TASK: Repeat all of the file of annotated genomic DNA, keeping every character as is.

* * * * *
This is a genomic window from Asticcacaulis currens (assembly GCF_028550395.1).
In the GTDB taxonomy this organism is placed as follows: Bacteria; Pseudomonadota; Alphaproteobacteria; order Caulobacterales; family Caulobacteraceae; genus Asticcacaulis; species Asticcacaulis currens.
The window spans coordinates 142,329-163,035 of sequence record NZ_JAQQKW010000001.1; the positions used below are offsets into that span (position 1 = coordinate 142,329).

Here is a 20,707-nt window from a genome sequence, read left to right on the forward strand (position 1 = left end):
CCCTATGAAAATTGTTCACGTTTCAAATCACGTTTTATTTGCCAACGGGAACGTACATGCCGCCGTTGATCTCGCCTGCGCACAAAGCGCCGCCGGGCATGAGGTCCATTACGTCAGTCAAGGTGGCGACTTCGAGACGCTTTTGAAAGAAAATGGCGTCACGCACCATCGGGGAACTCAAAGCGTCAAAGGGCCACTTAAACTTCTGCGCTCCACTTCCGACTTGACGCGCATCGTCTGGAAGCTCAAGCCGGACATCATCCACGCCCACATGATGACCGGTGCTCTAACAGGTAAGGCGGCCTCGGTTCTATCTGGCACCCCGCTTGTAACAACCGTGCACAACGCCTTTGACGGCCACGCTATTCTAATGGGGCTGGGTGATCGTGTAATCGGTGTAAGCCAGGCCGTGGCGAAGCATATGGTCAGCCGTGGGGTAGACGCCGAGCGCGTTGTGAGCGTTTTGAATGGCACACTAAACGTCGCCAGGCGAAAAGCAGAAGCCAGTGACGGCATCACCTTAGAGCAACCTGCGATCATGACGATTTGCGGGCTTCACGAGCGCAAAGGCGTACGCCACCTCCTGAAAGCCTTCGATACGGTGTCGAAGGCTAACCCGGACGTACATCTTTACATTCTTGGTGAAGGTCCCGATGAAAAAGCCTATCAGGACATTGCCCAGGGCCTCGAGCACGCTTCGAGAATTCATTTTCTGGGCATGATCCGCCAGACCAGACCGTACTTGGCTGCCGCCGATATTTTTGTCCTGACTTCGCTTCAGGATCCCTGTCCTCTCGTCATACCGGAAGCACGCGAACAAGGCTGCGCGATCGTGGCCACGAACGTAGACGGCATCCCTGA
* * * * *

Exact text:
This is a genomic window from Asticcacaulis currens (assembly GCF_028550395.1).
In the GTDB taxonomy this organism is placed as follows: Bacteria; Pseudomonadota; Alphaproteobacteria; order Caulobacterales; family Caulobacteraceae; genus Asticcacaulis; species Asticcacaulis currens.
The window spans coordinates 142,329-163,035 of sequence record NZ_JAQQKW010000001.1; the positions used below are offsets into that span (position 1 = coordinate 142,329).

Here is a 20,707-nt window from a genome sequence, read left to right on the forward strand (position 1 = left end):
CCCTATGAAAATTGTTCACGTTTCAAATCACGTTTTATTTGCCAACGGGAACGTACATGCCGCCGTTGATCTCGCCTGCGCACAAAGCGCCGCCGGGCATGAGGTCCATTACGTCAGTCAAGGTGGCGACTTCGAGACGCTTTTGAAAGAAAATGGCGTCACGCACCATCGGGGAACTCAAAGCGTCAAAGGGCCACTTAAACTTCTGCGCTCCACTTCCGACTTGACGCGCATCGTCTGGAAGCTCAAGCCGGACATCATCCACGCCCACATGATGACCGGTGCTCTAACAGGTAAGGCGGCCTCGGTTCTATCTGGCACCCCGCTTGTAACAACCGTGCACAACGCCTTTGACGGCCACGCTATTCTAATGGGGCTGGGTGATCGTGTAATCGGTGTAAGCCAGGCCGTGGCGAAGCATATGGTCAGCCGTGGGGTAGACGCCGAGCGCGTTGTGAGCGTTTTGAATGGCACACTAAACGTCGCCAGGCGAAAAGCAGAAGCCAGTGACGGCATCACCTTAGAGCAACCTGCGATCATGACGATTTGCGGGCTTCACGAGCGCAAAGGCGTACGCCACCTCCTGAAAGCCTTCGATACGGTGTCGAAGGCTAACCCGGACGTACATCTTTACATTCTTGGTGAAGGTCCCGATGAAAAAGCCTATCAGGACATTGCCCAGGGCCTCGAGCACGCTTCGAGAATTCATTTTCTGGGCATGATCCGCCAGACCAGACCGTACTTGGCTGCCGCCGATATTTTTGTCCTGACTTCGCTTCAGGATCCCTGTCCTCTCGTCATACCGGAAGCACGCGAACAAGGCTGCGCGATCGTGGCCACGAACGTAGACGGCATCCCTGA